The Gales School, 65 Massachusetts Ave NW. Photo by M.V. Jantzen on Flickr.
Three weeks short of one year ago today, Mayor Fenty closed the Franklin School, which was being used as a shelter for over 300 homeless men downtown. The Franklin School needed to close and - given its design, need for renovation, and size - the city should never have turned the building into a homeless warehouse in the first place. Moreover, it was an emergency shelter that was serving as a permanent home for hundreds of people.
When the Mayor closed the Franklin Shelter, it was part of a plan that included: (1) moving 400 of the chronically homeless into permanent housing with extensive support services through the Housing First initiative within 6 months; and (2) moving the Central Union Mission from its long-time home in Logan Circle at 14th and R Streets NW to a renovated Gales School at 65 Massachusetts Avenue NW. The new location, sitting between Mount Vernon, Chinatown, and Union Station, would provide emergency shelter for the temporarily homeless, those who find themselves without a place to stay due to a sudden calamity. It would include 125 downtown beds for homeless men. Ultimately, the city's long-term "Homeless No More Plan" aspires to provide 2,500 units of permanent supportive housing financed by a Housing First Fund.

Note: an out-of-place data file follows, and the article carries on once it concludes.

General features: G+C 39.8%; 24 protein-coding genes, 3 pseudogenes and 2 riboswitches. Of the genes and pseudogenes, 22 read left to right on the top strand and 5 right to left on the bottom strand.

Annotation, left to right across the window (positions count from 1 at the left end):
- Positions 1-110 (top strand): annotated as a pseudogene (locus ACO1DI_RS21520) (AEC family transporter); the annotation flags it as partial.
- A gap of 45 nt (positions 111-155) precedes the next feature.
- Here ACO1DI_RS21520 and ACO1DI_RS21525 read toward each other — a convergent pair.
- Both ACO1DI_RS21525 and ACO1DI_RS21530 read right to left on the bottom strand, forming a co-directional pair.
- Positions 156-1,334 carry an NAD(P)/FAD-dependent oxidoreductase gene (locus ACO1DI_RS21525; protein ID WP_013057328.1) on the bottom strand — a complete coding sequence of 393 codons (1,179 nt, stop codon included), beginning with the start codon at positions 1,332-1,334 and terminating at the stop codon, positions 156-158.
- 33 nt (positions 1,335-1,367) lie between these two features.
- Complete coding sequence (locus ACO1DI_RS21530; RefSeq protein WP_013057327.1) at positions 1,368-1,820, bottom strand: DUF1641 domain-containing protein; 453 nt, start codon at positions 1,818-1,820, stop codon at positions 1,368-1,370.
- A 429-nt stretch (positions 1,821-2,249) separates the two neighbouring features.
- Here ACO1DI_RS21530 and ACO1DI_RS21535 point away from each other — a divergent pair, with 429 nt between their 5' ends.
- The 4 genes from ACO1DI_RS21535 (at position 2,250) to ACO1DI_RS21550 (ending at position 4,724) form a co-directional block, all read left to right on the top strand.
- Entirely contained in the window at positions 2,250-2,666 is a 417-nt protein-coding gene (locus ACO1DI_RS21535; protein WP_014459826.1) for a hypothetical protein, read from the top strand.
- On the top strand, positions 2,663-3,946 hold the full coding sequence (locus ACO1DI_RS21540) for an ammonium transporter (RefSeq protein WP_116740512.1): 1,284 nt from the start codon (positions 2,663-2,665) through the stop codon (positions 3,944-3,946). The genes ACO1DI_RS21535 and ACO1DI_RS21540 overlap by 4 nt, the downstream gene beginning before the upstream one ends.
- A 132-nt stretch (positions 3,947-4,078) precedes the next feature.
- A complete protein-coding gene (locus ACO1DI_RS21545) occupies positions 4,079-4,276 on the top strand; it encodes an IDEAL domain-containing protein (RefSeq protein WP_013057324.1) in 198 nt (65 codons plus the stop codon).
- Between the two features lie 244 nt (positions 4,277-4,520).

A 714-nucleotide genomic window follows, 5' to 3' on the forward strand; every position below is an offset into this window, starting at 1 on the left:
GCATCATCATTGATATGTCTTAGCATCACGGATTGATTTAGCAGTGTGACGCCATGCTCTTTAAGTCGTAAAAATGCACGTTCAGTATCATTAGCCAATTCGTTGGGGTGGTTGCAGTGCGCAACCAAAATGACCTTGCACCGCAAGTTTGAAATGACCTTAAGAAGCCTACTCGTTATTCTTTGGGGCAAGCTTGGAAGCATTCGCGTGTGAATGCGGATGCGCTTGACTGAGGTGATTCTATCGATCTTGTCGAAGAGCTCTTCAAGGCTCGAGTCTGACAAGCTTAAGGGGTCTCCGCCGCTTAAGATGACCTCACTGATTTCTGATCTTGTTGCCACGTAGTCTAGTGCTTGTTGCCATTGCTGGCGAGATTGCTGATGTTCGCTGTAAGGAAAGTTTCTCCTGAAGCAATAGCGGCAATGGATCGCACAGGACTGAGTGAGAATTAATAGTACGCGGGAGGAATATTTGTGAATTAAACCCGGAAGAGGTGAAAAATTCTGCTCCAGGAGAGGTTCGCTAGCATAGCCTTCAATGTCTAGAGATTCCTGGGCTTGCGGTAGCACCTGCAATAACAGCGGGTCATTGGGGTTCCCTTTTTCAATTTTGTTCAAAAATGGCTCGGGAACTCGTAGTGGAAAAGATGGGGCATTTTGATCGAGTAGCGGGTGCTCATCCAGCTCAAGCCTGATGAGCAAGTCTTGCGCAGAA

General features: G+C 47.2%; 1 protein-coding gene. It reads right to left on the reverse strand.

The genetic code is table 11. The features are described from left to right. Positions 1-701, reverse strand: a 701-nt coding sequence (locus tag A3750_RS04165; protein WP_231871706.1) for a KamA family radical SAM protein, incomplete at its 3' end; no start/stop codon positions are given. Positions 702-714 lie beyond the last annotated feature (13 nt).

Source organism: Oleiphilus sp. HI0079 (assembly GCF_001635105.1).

According to an October 1, 2008 news release, Mayor Fenty met his 6 month goal of providing permanent homes for 400 chronically homeless -- in fact -- he claimed credit for surpassing 600, including 305 men, as well as 215 families, 75 men and an additional 12 individuals who were moved from a median strip along I-395.
But what of the Gales School? Workers overlooking the building report that other than seeing a few workers sweeping up around the property, there has been no work for several months. The city is to pay $7 million to renovate the building, which will then be owned and operated without subsidy by the Central Union Mission. (You can read the history of this building, up until 2004, here)
According to David Treadwell, Executive Director of the Central Union Mission, the city has not entered a contract on the redevelopment of the school, which is basically a vacant shell. The Central Union Mission now anticipates that they will move into the Gales School no sooner than fall 2011, though the new facility was tentatively scheduled to open in 2009.
Did a lawsuit delay the project? Financing issues? Lack of will?